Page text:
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Familiar faces will return to British screen after a ten-year absence
The familiar faces of cockney wheeler dealers Del Boy and Rodney Trotter are to return to British screens for the first time in a decade, the BBC has confirmed.
Cast and crew offer some hints as to what viewers can expect
The famed director [pictured left] died suddenly on Monday morning in Hermosa Beach, California
In a writers’ room, you need clanking great balls just to speak up, says the South Park and Smack The Pony writer
Scheduling five one-off dramas in a prime-time slot was always going to be a ratings gamble; with no cliff-hangers or continuing storyline to keep the viewer hooked, why should we bother to tune in again next week? To enjoy great new writing like that on show in Rubenesque, that's why.
While I am a fan of Alan Carr’s stand-up work, it was a relief to hear that he had shelved plans to write and star in his own sitcom. It was due to centre on a professional dog walker but he abandoned it after discovering that Getting On duo Vicki Pepperdine and Joanna Scanlan had got to the idea first with Puppy Love, their new series for BBC4.
Britain's most prestigious television awards ceremony changes its rules to reflect the way we now watch TV
Today's lesson - how to produce a pleasurable comedy that passes the perils-of-primetime test
Nick Helm: One Man Mega Myth
John Kearns: Sight Gags for Perverts
Almost exactly a year ago, the American comedian Tig Notaro walked out onto the stage at LA's Largo Theatre and announced that she had breast cancer. The ensuing set went viral and topped the Billboard comedy chart thanks largely to Louis CK who declared it to be one of a handful of "truly masterful performances" he had seen in his 27 years of comedy.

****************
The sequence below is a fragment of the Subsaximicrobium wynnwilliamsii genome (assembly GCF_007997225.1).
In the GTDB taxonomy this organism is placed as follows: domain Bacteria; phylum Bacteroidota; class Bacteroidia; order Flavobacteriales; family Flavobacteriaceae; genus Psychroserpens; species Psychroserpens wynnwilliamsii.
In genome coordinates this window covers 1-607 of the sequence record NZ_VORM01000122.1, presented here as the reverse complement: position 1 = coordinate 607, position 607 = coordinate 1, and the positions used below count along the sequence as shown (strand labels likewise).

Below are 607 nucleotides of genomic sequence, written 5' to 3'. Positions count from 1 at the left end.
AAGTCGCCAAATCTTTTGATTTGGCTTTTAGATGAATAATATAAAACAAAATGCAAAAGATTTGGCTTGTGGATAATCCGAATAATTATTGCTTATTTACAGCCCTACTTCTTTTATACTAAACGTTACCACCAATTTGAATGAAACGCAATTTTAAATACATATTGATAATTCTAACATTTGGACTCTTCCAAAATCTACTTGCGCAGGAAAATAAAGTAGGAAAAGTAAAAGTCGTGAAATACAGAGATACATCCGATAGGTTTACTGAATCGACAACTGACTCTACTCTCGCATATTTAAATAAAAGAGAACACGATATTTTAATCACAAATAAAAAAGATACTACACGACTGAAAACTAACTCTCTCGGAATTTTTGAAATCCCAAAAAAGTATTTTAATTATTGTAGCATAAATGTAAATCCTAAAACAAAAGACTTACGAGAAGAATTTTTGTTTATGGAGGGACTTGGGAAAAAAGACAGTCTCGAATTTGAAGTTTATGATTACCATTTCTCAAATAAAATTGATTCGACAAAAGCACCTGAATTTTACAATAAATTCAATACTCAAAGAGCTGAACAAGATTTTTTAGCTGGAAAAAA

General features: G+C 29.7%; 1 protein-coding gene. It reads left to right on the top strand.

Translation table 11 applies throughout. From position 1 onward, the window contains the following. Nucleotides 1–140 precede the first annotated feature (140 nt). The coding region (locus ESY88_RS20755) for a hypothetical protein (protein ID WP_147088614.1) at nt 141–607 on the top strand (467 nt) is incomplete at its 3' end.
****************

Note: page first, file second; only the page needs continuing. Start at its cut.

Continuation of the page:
If the hero of John Osborne's Look Back In Anger, Jimmy Porter, had ever performed stand-up, he'd look and sound a bit like Liam Williams. Similarly deracinated and disillusioned, Williams sets out to extricate himself from the restrictions of a lower middle class upbringing and thereby express his dissatisfaction with the world as a whole.
Tonight is one of those nights where the comedy comes dangerously close to being defined by the audience rather than the comic. The tension occasioned by audience banter gone on too long, and gone wrong, at the start of this American comedian's show casts a shadow over much of the rest of the night.
Towards the end of his show the curly-haired Seann Walsh mimics Michael McIntyre and Kevin Bridges, two of his stablemates at his management company.
Edinburgh Comedy Awards chief warns of ‘terrible’ performances
B-b-b-b-baconface. It's hard not to think of Lady Gaga when you're watching someone perform with raw meat draped over their head, albeit with a Mexican wrestling helmet as a protective layer in between.